Natural Law

It’s January 16, 2014, and the Duncan Campbell Auditorium at the University of Oregon law school isn’t just a classroom—it’s a battleground. On one side is the Oregon state government, on the other are two teenagers whose suit demanding the state protect the climate was dismissed by a lower court. Three Oregon Court of Appeals judges have journeyed from Salem to hear the teenagers’ appeal in UO classrooms, giving law students the opportunity to witness an appeals court hearing right on campus. TV cameras in the rear of the packed, makeshift court pan from the young plaintiffs and their mothers—coplaintiffs in the suit—to the teenagers’ dozens of friends who are skipping history class today in favor of partaking in the real thing, and finally to Eugene Mayor Kitty Piercy, in attendance to support the teens. But the UO law professor sitting quietly next to the mayor is the reason anyone is gathered here at all. It is, after all, Mary Christina Wood’s pioneering atmospheric trust litigation that enabled these kids to sue their government.

The teenagers’ argument springs straight from the pages of Wood’s book Nature’s Trust, released just three months earlier in October 2013. Nature’s Trustspells out a simple enough concept: Citizens have a right to live and flourish. Therefore, a government elected by the people has a duty to protect the natural systems required for their survival; namely forests, wildlife, soil, water, and air (or atmosphere). If the executive and legislative branches both fail in that duty of protection, the resulting violation of citizens’ constitutional rights requires the third branch, the judicial, to intervene.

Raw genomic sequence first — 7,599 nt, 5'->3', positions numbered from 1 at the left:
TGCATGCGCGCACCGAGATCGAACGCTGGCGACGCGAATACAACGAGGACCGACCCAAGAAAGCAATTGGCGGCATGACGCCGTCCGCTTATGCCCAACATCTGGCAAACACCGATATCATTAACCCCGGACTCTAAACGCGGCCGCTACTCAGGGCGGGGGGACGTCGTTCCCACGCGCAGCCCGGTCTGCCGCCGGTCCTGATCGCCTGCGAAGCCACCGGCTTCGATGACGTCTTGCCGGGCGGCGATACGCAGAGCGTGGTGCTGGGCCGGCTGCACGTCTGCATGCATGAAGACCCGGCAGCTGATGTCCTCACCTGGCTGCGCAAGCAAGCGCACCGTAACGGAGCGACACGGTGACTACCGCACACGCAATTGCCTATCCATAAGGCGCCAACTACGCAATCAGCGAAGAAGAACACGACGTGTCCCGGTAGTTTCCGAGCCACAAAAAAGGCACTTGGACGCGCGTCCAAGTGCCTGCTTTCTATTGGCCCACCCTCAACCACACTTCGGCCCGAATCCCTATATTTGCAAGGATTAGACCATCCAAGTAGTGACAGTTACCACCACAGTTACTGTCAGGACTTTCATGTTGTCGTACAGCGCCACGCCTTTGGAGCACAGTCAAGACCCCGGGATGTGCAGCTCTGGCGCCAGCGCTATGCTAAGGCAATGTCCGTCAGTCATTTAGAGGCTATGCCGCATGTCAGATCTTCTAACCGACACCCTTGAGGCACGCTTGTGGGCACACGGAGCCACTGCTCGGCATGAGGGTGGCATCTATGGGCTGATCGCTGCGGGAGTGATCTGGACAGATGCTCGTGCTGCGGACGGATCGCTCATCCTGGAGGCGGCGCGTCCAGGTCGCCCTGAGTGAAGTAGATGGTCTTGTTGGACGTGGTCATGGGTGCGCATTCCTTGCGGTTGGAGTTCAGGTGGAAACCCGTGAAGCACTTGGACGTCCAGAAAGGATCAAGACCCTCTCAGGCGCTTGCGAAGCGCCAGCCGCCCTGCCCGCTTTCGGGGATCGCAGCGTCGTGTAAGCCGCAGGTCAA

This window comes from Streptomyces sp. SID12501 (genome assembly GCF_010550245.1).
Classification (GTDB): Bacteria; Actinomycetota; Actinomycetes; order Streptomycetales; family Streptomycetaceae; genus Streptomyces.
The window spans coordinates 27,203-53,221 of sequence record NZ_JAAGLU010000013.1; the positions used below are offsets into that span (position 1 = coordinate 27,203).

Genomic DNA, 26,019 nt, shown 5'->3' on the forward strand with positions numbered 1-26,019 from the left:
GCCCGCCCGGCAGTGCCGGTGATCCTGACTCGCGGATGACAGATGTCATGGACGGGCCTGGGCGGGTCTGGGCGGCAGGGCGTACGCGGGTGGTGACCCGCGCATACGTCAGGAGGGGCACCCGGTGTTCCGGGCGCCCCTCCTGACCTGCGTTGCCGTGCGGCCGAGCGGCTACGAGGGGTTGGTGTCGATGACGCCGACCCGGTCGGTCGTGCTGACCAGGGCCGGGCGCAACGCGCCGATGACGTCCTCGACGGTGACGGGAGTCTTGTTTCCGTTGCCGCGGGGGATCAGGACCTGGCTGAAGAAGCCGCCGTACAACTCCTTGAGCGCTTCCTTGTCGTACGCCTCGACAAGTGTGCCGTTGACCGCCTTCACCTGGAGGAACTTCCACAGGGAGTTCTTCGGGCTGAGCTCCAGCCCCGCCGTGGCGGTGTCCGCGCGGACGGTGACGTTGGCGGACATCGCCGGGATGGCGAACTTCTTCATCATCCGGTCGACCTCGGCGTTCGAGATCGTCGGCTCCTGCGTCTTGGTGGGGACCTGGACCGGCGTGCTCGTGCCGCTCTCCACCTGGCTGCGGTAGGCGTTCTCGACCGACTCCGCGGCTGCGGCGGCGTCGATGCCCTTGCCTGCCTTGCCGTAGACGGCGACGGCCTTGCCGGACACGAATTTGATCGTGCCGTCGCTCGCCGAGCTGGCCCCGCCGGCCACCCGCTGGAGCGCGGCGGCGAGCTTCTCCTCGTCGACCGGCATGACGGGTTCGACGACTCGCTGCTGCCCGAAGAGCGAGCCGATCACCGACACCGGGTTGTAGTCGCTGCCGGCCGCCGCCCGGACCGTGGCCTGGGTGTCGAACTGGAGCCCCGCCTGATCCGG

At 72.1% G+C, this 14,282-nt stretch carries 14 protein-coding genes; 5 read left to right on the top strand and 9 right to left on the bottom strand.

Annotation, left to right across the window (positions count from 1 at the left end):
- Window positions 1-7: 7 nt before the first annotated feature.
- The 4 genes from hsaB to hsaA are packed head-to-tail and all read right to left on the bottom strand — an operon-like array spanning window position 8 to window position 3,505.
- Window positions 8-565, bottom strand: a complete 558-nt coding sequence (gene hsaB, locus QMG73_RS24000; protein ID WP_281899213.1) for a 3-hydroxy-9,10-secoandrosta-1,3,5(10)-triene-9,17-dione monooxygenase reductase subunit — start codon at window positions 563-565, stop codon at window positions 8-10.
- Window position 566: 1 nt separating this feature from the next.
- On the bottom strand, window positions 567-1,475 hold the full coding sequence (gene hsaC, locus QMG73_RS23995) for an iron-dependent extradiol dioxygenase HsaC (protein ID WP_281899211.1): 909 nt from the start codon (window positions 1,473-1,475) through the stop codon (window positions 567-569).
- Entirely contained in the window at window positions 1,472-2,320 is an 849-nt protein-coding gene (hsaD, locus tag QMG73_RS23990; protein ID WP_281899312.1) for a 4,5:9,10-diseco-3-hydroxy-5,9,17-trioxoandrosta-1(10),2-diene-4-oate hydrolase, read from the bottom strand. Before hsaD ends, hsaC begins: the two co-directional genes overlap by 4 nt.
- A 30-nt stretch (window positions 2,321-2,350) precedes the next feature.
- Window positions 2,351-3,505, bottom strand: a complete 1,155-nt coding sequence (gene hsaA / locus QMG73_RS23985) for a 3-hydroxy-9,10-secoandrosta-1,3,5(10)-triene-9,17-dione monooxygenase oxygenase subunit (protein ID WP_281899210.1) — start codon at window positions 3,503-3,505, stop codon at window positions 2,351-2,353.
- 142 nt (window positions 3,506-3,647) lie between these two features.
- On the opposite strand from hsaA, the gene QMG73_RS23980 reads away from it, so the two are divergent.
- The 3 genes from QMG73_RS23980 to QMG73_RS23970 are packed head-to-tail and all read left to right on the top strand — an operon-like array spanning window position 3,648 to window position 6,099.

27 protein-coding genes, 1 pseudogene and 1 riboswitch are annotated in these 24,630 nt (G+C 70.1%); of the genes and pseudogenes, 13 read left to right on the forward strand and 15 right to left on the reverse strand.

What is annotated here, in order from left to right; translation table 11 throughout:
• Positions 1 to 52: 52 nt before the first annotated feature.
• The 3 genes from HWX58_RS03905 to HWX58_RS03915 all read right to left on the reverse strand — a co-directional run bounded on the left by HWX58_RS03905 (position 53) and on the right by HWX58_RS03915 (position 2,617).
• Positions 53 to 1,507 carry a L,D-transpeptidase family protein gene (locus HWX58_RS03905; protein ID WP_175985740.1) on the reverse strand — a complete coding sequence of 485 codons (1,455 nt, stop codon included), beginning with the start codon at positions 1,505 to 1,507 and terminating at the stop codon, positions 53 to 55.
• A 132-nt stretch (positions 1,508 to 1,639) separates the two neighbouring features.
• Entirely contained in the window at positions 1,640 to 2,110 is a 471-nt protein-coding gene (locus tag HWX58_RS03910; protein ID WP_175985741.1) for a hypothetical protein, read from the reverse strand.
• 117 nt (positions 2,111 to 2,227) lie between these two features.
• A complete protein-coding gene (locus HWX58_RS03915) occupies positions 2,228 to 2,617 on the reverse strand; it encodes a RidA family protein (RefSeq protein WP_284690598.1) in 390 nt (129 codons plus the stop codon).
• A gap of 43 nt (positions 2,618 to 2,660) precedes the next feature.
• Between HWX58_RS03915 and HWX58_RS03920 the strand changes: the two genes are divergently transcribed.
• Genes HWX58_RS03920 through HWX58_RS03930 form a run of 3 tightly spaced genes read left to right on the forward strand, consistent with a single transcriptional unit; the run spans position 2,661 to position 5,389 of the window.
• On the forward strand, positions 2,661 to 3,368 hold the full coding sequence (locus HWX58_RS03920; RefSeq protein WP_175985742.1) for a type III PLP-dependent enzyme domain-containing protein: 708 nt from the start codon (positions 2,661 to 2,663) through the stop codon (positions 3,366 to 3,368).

In nine lawsuits or petitions currently making their way through state and federal courts as well as courts overseas, Wood’s innovative legal theory is shaping new precedent in environmental law. What’s groundbreaking in her framework is threefold: It calls upon the public trust doctrine—which holds that certain resources are owned by and available to all citizens equally—to enforce our constitutional right to a livable environment. It also adds atmosphere as an asset in that trust, citing its importance in the stability of every natural system. And it calls government, as trustee, to restorative duty, which means not just preventing future damage, but repairing past harms scientists now identify as threatening to current and future generations. Hence the relief demanded by the children: an order requiring the governor and the legislature to use the best available scientific methods to create and implement a plan to reduce carbon emissions by 6 percent per year until at least 2050. The goal of the remedy? A stable, sustainable climate, both for the teenagers and their descendants, which top climate scientists say they only have a shot at if carbon in the atmosphere is lowered immediately from its current 398 parts per million (ppm) to 350 ppm.

Though Wood’s litigation framework is new, the public trust concept is not. The idea that nature as a whole belongs to everyone and can’t be bought or destroyed was committed to paper, or probably parchment, by the Roman emperor in 535 CE in the Institutes of Justinian. Once it hit US shores centuries later, the trust concept developed more formally.